Everybody loves a good show at dinner, and in honor of Pride Week here in Houston, we're looking at some of the most
flamboyant flammable dishes in town.
To flambé a dish is to do more than merely set food in a pan on fire. In order for something to be flambéed, sauce containing alcohol must be lit on fire, either with a match or lighter or by tilting the edge of the alcohol-filled pan toward the burner until the heat ignites the liquid.
The surface of burning alcohol reaches temperatures greater than 500 degrees Fahrenheit, which causes chemical reactions to take place in the food/sauce that's been ignited. The technique is frequently used in the preparation of desserts, because heating the sugar to such temperatures causes it to caramelize.
Whether it's a dessert, a main dish or a drink, though, a little fire sure makes things more exciting.
Baked Alaska at Oceanaire Seafood Room Baked Alaska is a classic dessert so named because the ice cream topped with sponge cake topped with meringue was originally baked in a very hot oven for a short amount of time--just long enough to firm up and brown the meringue without melting the ice cream beneath. Nowadays, it's a bit of an old fashioned showpiece. The dessert is often presented to diners (as it is at Oceanaire) with the meringue still raw. It then gets a rum bath before being lit on fire. As the alcohol burns off, the meringue browns, leaving the ice cream inside still frozen. At Oceanaire, this fabulous classic is still lit on fire tableside.
Bananas Foster at Brennan's of Houston Brennan's in New Orleans is famous for inventing bananas foster, now a popular dessert across the country. It's still prepared at your table at Brennan's in New Orleans and the offshoot here in Houston. A cart with all the fixings is rolled out, and a dapper server proceeds to cook butter, sugar, cinnamon and banana liqueur in a hot pan, before adding slices of bananas to the mix. Once the bananas begin to brown, rum is added. The server then carefully tilts the pan, igniting the rum, which caramelizes the sugar-coated bananas. This is almost always served a la mode.
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Bloody Maui (and many other drinks) at Lei Low In the short time it has been open, Houston's only tiki bar has become known for its strong rum drinks and the flair with which they're prepared. A number of drinks on the menu--from the Mai Tai to the Volcano--are lit on fire before being served. Or, more accurately, a garnish is lit on fire. There are a few drinks like the special Bloody "Maui" that call for a fiery garnish, but if you want a little fire with your Pago Pago, just ask. These fun-loving bartenders rarely turn down a request for pyrotechnics.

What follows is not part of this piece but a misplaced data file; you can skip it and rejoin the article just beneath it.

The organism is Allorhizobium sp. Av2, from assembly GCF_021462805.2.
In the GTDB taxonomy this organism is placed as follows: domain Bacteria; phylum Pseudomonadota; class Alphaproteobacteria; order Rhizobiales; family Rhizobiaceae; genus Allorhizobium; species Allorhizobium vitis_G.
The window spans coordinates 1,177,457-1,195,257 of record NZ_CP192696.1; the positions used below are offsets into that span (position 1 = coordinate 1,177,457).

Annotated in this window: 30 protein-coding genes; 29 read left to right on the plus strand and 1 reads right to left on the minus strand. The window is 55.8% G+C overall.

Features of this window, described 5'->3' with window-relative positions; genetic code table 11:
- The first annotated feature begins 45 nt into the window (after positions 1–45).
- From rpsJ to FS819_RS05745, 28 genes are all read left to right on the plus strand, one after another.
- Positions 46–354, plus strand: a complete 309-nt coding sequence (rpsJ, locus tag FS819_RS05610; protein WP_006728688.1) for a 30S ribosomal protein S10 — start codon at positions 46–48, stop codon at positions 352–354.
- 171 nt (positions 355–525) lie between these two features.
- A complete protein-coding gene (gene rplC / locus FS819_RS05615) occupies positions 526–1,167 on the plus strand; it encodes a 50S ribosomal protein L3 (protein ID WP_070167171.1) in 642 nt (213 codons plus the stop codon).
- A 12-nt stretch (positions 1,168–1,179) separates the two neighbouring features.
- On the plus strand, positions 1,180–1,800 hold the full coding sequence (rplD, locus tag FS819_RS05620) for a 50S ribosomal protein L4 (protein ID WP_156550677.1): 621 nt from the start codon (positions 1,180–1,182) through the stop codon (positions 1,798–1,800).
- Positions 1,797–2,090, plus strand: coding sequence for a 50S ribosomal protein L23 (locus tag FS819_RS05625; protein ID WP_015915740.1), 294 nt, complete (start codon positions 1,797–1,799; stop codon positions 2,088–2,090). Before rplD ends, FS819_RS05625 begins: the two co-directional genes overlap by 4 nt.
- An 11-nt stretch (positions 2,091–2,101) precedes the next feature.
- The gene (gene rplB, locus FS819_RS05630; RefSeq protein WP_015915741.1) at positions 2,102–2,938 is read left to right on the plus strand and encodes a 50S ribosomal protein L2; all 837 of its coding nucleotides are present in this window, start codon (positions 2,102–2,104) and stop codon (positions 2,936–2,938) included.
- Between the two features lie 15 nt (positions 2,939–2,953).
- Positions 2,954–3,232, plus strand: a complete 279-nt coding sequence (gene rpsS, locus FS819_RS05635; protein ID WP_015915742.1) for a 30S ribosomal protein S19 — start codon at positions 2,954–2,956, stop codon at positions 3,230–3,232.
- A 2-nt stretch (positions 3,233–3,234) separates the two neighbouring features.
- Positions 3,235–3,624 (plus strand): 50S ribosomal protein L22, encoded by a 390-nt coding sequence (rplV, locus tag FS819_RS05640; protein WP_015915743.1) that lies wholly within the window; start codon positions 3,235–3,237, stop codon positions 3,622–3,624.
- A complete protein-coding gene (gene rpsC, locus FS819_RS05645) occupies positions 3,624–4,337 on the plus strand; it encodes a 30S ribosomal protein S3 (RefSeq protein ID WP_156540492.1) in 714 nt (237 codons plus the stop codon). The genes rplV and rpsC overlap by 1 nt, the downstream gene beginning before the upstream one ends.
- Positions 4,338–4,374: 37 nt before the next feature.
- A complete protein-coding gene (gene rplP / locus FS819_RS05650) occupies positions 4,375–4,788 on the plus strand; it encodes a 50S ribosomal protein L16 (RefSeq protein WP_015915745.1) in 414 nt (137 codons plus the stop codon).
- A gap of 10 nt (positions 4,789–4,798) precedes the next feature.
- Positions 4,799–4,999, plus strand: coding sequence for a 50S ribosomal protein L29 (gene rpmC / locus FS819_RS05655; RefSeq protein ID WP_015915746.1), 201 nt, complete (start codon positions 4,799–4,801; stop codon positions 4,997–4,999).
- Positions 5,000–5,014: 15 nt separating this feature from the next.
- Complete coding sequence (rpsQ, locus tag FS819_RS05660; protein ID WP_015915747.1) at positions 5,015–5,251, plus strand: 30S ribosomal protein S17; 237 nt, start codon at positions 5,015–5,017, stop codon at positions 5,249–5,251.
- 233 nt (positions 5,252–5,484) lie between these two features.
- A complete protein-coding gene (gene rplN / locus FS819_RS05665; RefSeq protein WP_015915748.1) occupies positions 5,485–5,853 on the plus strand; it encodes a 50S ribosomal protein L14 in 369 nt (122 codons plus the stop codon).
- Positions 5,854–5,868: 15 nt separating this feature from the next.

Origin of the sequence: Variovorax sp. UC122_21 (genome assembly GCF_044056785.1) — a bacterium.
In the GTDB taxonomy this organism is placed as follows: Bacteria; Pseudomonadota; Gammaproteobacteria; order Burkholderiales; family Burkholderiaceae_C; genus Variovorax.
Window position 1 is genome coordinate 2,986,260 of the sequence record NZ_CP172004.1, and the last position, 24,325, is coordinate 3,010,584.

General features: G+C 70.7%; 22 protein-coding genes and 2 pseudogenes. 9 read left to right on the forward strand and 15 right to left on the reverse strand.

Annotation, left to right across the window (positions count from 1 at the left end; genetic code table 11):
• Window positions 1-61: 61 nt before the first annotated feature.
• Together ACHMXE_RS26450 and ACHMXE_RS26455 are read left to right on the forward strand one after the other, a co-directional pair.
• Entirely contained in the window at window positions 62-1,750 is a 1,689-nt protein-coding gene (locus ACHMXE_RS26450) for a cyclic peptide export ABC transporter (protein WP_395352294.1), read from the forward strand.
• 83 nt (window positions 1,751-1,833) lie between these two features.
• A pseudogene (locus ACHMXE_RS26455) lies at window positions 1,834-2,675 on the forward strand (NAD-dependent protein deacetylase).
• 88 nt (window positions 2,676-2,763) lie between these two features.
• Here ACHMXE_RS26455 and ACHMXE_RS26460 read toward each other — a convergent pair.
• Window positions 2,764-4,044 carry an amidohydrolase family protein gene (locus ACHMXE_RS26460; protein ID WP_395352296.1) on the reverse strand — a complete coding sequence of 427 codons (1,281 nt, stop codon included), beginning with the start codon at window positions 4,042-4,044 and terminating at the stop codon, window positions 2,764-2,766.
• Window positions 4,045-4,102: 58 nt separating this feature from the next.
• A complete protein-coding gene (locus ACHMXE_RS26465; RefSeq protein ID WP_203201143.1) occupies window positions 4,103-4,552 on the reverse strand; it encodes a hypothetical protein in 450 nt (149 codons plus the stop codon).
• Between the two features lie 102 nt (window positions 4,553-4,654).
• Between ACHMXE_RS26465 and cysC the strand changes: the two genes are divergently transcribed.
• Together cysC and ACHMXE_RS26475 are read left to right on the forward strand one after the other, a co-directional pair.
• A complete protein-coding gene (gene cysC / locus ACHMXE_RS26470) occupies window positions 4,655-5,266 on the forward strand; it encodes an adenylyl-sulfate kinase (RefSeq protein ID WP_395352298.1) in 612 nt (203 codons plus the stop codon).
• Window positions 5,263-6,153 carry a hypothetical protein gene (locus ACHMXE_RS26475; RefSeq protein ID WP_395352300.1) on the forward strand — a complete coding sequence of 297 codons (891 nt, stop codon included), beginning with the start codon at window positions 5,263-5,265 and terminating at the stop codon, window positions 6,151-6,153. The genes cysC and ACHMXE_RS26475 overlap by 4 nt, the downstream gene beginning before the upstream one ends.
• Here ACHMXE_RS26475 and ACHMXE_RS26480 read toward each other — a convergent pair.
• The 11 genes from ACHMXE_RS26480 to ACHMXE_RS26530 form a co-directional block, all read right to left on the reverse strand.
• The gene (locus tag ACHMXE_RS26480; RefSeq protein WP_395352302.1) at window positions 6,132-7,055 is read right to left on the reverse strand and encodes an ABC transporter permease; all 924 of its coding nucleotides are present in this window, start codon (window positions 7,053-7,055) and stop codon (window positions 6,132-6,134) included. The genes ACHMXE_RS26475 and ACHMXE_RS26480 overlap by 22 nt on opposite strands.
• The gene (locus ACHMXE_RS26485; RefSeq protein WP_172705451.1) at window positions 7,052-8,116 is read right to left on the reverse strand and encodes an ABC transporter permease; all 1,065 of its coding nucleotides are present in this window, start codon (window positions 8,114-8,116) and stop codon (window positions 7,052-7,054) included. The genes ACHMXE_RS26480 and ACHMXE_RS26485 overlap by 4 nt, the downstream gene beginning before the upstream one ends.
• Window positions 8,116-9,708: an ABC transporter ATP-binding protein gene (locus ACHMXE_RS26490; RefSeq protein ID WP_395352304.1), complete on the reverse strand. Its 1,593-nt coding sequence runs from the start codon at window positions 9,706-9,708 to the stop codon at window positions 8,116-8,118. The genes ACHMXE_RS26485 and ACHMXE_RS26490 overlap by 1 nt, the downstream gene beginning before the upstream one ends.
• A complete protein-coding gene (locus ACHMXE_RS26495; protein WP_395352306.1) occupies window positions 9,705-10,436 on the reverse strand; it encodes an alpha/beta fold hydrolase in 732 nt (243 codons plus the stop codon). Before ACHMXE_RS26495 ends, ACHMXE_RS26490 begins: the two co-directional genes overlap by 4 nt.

Chocolate Bread Pudding with Cherries Jubilee at Truluck's Steakhouse Though it's not on the regular dessert menu at Truluck's, chocolate bread pudding topped with cherries jubilee is trotted out any time there's a birthday or anniversary celebration. It's a rich little lump of chocolate cake with a mixture of sautéed Bing cherries and rum spooned over the top. Once it arrives at the table, the whole thing is set ablaze until the rum has burned off, leaving warm cherries and cake for your dining pleasure. If you want this, though, you've got to tell the people taking the reservation that it's a special occasion. We're not saying you should lie per se...but unbirthdays are parties, too.
Onion Volcano at Bonsai Fusion Go to pretty much any Japanese hibachi grill, and you'll find cooks doing impressive things with knives and fire. Many of these restaurants, like Bonsai Fusion, create onion volcanoes to entertain diners. They rapidly chop up an onion and stack the rings so they form a conical (or volcano) shape. Then, they squeeze a bit of cooking oil and, most often, vodka in the center of the "volcano" and light it on fire. It's not exactly a delicious dish, though. The onion volcano, like the shrimp the cook tries to throw into a willing diner's mouth, is mostly for show.
Steak Diane at Carmelo's Italian Restaurant Steak Diane--or as they say at Carmelo's, Bistecca Diana, is somewhat of an antiquated dish that can be difficult to find these days. It was likely invented during the peak of the tableside flambé fad in the 1950s, but it remains a tasty dish if you can find it. One of the few (or only) places that offers the filet mignon in a pan sauce of mustard, Cognac, veal stock and heavy cream is Carmelo's, a restaurant with locations here and in Austin. At Carmelo's, the steak is prepared with garlic butter, mushrooms, diced tomatoes, onions and brandy. It's lit tableside for ultimate effect and served with a side of fettuccine alfredo, as if you needed more food to go along with the hefty steak.